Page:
I just got a review from a person that complained, "Do not even begin to read this book unless you're a conspiracy theorist, believe the Mayan calendar crap or enjoy listening to a hard core Christian spew his fantastical preachings."
First of all, I don't know what conspiracy theories she's referring to unless she's been trained to call anything a "conspiracy" that isn't popular in mainstream thinking. And the Mayan Calendar crap is an interesting part of the story, an element that ties into the overall work and was meant to make someone ponder certain possibilities as it did I. Nothing more. Again, someone is hyper-sensitive. And as far as my being a "hard core Christian" - well, I guess I'll take that as a compliment. Don't know anyone that would accuse Jesus of being a bad guy, so...thanks! "Spewing" fantastical preachings? I don't know what that means. I get that some people would rather drink piss than read a Bible reference, but the book has 29 reviews that came from a general market. 23 of them gave it 5 stars. So who's intolerant? The person labeled the review: Beware: Christian proselytizing. Yes, BEWARE! The book might turn you into a zombie or burn you at the stake! BEWARE! Proselytizing? Seriously? Because the story finds its elements in ancient scriptures and tries to make sense of mysteries that no one has answers to?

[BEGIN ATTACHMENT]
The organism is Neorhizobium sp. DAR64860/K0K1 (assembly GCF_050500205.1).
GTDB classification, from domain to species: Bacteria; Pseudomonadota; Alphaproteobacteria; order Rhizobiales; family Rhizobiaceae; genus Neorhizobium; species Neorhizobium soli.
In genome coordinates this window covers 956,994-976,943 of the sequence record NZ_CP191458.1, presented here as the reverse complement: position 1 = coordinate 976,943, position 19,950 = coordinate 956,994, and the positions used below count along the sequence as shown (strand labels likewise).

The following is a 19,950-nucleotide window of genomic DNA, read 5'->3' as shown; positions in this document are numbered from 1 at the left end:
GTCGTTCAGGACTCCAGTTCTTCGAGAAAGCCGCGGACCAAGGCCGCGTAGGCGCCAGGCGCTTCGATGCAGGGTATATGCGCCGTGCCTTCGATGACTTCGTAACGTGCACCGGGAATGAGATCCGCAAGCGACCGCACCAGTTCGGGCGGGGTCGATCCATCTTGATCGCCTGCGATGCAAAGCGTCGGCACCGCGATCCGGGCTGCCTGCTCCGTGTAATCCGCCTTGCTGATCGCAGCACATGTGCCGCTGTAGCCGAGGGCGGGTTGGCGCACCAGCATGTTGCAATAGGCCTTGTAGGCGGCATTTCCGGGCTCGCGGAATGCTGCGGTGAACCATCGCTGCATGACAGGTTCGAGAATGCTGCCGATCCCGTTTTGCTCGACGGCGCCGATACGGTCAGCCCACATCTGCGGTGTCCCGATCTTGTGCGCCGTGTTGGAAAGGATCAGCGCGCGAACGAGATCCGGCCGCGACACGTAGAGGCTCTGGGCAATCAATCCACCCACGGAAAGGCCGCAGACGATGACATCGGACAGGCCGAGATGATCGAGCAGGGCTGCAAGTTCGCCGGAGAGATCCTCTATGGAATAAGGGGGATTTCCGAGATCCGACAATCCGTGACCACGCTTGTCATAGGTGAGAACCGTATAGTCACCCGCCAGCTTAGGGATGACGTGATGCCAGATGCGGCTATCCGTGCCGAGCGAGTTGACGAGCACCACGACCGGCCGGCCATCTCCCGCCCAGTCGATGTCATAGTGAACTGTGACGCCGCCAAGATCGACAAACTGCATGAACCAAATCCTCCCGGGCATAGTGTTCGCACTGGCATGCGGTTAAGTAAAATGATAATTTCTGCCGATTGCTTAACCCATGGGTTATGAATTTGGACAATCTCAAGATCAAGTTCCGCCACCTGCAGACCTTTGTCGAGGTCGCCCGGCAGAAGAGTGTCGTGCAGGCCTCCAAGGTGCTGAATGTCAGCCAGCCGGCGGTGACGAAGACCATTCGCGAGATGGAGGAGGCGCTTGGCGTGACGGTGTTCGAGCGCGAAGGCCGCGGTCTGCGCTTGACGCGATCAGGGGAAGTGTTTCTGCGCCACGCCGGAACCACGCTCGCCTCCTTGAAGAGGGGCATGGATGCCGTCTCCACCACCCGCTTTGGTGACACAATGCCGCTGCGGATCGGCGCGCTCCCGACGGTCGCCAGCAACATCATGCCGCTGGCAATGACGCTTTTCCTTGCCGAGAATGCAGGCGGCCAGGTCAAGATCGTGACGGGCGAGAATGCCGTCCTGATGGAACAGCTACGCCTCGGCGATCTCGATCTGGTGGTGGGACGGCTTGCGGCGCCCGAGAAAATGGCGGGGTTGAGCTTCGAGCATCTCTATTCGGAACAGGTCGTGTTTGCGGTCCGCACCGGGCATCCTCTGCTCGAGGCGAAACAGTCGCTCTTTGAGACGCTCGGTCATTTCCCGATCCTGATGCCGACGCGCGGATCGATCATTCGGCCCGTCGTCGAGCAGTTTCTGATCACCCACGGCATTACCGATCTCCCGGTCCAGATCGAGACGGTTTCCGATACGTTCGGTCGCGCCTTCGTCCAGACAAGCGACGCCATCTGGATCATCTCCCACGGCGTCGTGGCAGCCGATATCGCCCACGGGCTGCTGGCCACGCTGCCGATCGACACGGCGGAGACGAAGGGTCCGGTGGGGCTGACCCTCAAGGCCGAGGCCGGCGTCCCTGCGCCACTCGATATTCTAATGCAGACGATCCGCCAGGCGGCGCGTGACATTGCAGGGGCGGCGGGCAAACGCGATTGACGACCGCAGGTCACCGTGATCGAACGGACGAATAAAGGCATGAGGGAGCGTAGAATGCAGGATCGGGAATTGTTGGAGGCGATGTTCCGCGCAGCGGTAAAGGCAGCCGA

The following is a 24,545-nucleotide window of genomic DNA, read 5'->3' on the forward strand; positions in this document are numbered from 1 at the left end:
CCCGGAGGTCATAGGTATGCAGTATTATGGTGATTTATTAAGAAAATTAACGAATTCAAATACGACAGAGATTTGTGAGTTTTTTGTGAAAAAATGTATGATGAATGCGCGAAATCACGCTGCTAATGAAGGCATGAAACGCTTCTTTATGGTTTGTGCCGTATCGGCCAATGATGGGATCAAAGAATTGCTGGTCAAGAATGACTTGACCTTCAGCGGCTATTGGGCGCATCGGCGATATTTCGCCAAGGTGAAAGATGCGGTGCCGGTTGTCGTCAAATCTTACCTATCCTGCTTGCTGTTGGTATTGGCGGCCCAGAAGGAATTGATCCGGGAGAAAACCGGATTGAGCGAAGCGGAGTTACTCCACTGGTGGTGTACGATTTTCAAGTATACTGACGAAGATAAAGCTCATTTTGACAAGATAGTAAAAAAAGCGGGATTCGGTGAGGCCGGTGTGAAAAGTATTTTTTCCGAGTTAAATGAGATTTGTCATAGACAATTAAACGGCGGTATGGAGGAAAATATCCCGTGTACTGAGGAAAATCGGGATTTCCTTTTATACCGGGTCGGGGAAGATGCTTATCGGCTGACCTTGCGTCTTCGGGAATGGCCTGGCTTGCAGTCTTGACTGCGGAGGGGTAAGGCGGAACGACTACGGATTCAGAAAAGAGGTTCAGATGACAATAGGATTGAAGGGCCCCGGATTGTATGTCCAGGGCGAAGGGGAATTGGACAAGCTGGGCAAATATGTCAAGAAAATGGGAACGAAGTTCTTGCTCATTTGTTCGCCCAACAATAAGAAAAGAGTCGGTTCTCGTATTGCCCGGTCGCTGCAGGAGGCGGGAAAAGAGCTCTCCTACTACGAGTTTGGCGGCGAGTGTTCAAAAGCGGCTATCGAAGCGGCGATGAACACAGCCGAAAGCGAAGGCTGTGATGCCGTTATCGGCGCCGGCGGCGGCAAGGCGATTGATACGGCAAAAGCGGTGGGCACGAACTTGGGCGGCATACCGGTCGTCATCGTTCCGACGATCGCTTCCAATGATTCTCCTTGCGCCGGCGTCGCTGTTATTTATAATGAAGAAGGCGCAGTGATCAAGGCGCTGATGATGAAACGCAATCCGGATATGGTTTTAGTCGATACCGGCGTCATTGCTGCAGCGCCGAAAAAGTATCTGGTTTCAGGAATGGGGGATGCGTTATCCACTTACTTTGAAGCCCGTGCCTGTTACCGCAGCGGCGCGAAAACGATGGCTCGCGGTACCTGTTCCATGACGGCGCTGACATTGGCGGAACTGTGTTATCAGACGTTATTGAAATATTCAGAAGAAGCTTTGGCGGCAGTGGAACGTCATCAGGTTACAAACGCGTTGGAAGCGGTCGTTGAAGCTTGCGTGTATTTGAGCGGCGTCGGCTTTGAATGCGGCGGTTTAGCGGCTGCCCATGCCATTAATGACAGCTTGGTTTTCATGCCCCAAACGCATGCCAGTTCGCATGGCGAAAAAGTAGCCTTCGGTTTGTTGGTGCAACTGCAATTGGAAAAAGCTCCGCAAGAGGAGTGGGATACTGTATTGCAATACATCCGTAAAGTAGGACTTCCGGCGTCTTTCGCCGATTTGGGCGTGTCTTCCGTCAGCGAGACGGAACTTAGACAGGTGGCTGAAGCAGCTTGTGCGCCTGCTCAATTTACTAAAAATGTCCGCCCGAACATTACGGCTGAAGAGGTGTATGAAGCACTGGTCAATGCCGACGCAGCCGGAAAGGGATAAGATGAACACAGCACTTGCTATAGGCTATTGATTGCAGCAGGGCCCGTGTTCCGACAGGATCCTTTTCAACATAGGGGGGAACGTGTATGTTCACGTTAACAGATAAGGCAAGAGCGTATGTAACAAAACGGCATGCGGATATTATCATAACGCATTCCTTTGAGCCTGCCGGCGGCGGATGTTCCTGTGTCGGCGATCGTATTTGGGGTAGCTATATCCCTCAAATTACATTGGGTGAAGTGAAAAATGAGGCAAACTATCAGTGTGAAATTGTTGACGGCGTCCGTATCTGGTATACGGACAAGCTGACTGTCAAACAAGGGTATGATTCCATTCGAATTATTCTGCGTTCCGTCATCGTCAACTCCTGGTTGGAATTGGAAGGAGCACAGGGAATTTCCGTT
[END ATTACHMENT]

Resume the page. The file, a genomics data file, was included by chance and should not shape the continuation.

"Was nothing but a bunch of senseless Christian drivel about apocalyptic prophesies. The last chapter was nothing but that, a total add on that had nothing to do with the story at all."
Senseless drivel? Whatever. But the complaint about the "last chapter" being a "total add on" was actually the epilogue. In fact, I wonder if this person ever even read a fiction book before. Because it sounds like she's treating it like a non-fiction work that is making objective claims. It's called SPECULATIVE fiction for a reason. But, since this is the only novel she's rated on Amazon, maybe she doesn't know the difference.